It's funny how sometimes someone passing through your life can affect you.
In junior high school there was this kid who was in a lot of my classes. He was one of those kids that never really seems to fit in anywhere. And we tortured him.
I think that age group is really brutal anyway. I don't think anyone really gets out of junior high without being victimized by someone at some point... even the most "popular" kids have to deal with it.
But this kid got it bad. He was awkward and had a bit of a know-it-all attitude and he didn't wear the right clothes... all of it. He was by every definition, a dork.
In high school he continued to be on the outskirts of social acceptance, but luckily in high school the torment seems to die down and I think in the larger school he found some kindred souls and things probably weren't so bad for him. But he and I were never really friends.
Later on, I discovered that my very own The Man actually had a distant friendship with this guy - a friend of a friend sort of deal. I remember talking with The Man about how ridiculed he was in junior high and how I felt a lot of regret for my part in the bullying that this guy had endured. The Man was somewhat surprised, letting me know that he felt this guy was actually a really nice guy.
After we were all grown up and starting lives of our own, his mom had another baby. A little girl. And as fate would have it, some years later this little girl ended up in my daughter's Brownie troop.
At one meeting his mom arrived to pick up her daughter and I introduced myself. I let her know that I had gone to high school with her son and that my daughter really enjoyed being in the same troop with her daughter.
I remember her eyes lighting up and she reached out and hugged me! She told me that her son had told her so much about me and how happy she was to have met me.
Now, I can only imagine what her son must have said about me... it just couldn't have been good.
But she hugged me and genuinely seemed happy to meet me.
And that really touched me.
Not even a year later I learned that she lost her battle to cancer. Her young daughter and my school mate had lost their mother, who was so obviously a great woman. And it's just boggling how our lives had interconnected over the years and how meeting her changed the way I look at my own life.
It made me look at how I had treated her son, at how The Man had viewed her son so differently than I had viewed him. It made me think about her daughter, so much like my own daughter, having to grow up without her mom. And how, as a mother she could so genuinely accept someone who had previously been cruel to her own son.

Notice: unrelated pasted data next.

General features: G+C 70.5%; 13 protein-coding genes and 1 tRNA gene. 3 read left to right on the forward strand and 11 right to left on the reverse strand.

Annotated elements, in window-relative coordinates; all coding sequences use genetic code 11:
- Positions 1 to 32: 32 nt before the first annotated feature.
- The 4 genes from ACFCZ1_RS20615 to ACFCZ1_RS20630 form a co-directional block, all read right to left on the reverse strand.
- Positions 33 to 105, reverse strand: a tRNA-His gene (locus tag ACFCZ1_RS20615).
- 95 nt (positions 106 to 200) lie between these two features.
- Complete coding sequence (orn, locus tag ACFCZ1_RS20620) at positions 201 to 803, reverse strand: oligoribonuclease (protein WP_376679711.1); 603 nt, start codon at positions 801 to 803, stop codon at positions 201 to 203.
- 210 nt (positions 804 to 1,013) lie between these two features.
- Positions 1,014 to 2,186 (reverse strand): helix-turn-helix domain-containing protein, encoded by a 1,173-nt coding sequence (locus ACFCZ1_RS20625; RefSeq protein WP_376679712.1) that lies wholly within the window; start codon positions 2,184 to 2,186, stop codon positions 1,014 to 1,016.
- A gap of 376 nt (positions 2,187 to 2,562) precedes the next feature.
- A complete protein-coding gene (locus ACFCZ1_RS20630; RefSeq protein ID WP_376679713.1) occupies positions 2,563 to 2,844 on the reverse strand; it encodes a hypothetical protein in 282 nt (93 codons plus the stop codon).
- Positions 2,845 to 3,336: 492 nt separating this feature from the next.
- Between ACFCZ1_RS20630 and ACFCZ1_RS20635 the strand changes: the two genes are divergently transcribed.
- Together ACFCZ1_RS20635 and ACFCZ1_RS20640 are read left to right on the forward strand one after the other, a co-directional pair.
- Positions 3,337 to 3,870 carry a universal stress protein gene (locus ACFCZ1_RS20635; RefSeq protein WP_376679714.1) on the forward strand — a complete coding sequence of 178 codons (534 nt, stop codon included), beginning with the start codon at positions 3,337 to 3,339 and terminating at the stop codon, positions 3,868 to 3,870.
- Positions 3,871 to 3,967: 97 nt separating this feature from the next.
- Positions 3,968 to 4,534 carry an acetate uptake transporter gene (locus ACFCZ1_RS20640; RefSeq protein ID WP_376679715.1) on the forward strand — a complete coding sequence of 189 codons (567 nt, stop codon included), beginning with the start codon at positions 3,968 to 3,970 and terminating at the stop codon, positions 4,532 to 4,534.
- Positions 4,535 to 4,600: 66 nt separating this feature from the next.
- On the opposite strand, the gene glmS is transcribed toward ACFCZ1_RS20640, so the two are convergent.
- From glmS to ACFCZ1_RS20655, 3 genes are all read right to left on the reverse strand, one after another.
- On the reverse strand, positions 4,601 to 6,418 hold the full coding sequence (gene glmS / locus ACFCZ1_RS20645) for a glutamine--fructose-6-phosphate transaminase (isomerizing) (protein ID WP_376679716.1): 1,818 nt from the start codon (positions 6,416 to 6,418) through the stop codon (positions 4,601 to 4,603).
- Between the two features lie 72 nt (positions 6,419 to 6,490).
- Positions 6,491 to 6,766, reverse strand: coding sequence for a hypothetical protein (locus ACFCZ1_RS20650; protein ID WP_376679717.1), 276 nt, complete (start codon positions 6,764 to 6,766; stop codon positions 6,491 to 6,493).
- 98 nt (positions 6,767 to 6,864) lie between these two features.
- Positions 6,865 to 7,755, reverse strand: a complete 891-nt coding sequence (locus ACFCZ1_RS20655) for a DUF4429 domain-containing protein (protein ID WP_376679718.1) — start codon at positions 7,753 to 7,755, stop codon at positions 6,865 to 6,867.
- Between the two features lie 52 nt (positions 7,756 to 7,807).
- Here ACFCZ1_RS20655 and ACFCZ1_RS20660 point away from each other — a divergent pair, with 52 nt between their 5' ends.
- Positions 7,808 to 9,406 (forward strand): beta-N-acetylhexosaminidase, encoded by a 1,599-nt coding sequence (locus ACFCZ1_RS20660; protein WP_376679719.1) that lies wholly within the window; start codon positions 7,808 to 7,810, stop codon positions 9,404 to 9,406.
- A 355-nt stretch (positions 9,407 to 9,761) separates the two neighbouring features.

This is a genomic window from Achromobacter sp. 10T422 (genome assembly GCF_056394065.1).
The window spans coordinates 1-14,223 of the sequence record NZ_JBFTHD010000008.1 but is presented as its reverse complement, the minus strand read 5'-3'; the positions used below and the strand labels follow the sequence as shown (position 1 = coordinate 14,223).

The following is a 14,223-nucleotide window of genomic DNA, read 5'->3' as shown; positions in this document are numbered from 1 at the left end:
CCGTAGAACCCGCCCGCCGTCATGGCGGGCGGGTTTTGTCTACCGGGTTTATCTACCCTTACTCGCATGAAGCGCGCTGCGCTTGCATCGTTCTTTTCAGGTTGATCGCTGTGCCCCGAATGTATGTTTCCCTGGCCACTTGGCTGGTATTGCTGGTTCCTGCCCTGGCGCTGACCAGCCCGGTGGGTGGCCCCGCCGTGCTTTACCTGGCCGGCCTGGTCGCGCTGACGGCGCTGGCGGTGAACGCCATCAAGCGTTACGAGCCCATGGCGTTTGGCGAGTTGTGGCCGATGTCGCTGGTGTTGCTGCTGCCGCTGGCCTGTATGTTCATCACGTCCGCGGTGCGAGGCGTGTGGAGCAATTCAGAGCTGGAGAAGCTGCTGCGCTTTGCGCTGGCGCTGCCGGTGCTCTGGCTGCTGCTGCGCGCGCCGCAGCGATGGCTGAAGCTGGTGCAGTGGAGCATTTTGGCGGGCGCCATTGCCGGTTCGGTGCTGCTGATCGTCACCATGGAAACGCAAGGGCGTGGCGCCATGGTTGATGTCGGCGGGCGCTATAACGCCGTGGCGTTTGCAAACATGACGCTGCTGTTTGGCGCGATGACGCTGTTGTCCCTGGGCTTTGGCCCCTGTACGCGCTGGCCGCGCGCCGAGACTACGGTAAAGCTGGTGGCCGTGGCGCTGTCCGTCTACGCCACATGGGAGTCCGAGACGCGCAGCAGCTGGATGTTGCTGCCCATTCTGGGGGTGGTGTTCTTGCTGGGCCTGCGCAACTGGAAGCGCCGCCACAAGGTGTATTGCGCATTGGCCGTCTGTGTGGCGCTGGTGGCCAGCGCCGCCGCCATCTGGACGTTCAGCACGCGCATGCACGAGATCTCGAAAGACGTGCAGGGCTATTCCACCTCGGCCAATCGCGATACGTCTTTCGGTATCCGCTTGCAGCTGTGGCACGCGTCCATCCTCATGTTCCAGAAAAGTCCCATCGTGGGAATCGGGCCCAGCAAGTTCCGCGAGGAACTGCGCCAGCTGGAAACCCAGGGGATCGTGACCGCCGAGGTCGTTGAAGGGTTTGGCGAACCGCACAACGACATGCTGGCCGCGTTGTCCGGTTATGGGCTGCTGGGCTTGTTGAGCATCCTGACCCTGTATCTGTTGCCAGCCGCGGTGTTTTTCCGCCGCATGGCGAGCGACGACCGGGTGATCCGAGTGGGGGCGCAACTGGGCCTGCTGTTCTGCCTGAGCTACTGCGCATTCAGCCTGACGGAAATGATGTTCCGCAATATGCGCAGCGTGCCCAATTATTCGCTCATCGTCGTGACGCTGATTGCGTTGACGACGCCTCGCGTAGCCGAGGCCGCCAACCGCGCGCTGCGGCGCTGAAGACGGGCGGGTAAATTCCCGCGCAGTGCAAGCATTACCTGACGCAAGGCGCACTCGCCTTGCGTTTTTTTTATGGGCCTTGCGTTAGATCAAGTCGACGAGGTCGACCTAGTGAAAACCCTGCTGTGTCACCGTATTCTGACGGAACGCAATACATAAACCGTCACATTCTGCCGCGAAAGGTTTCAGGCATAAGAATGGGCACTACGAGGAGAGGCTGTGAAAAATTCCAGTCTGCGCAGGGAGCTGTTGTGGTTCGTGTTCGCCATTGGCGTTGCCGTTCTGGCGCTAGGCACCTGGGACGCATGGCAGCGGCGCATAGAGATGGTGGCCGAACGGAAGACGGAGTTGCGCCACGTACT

The five minutes I spent with her in the living room of my daughter's Brownie leader has changed the way I will raise my own children, an impact that is immeasurable.
Thursday, September 30, 2010
It's funny how sometimes someone passing through your life can affect you.
Friday, September 24, 2010
We're one month in and I'm beginning to have doubts about my decision to homeschool Bug.
We're behind. Way behind. And I'm just not sure exactly how we're going to catch up.
Now, before you flame me for being irresponsible with my son's schooling, I'd like you to know that I blame this entirely on our school district.
That's right. It has nothing to do with my own disorganization or procrastination AT ALL.
We ran into our first problem on September 9th when Munchkin and Goober had no school for Rosh Hashanah. Since I had been told that our schedule would follow the school district's schedule, I was surprised when Bug had a full day of lessons scheduled. We had plans for the day so I let Bug play hooky that day and figured we'd make it up as we went along.
We still haven't completely made it up. What can I say? We're a busy family.
So then, for 3 days this week Bug was required to spend the first 2 hours of each day doing diagnostic testing for the district at the elementary school. While I did enjoy having a couple of hours to myself for those days and I met another amazing mom who I have a lot in common with while dropping Bug off, we still had a full day of lessons scheduled on those days and only a few hours each day to complete them until Munchkin and Goober got home from school. (That was a horribly long sentence.)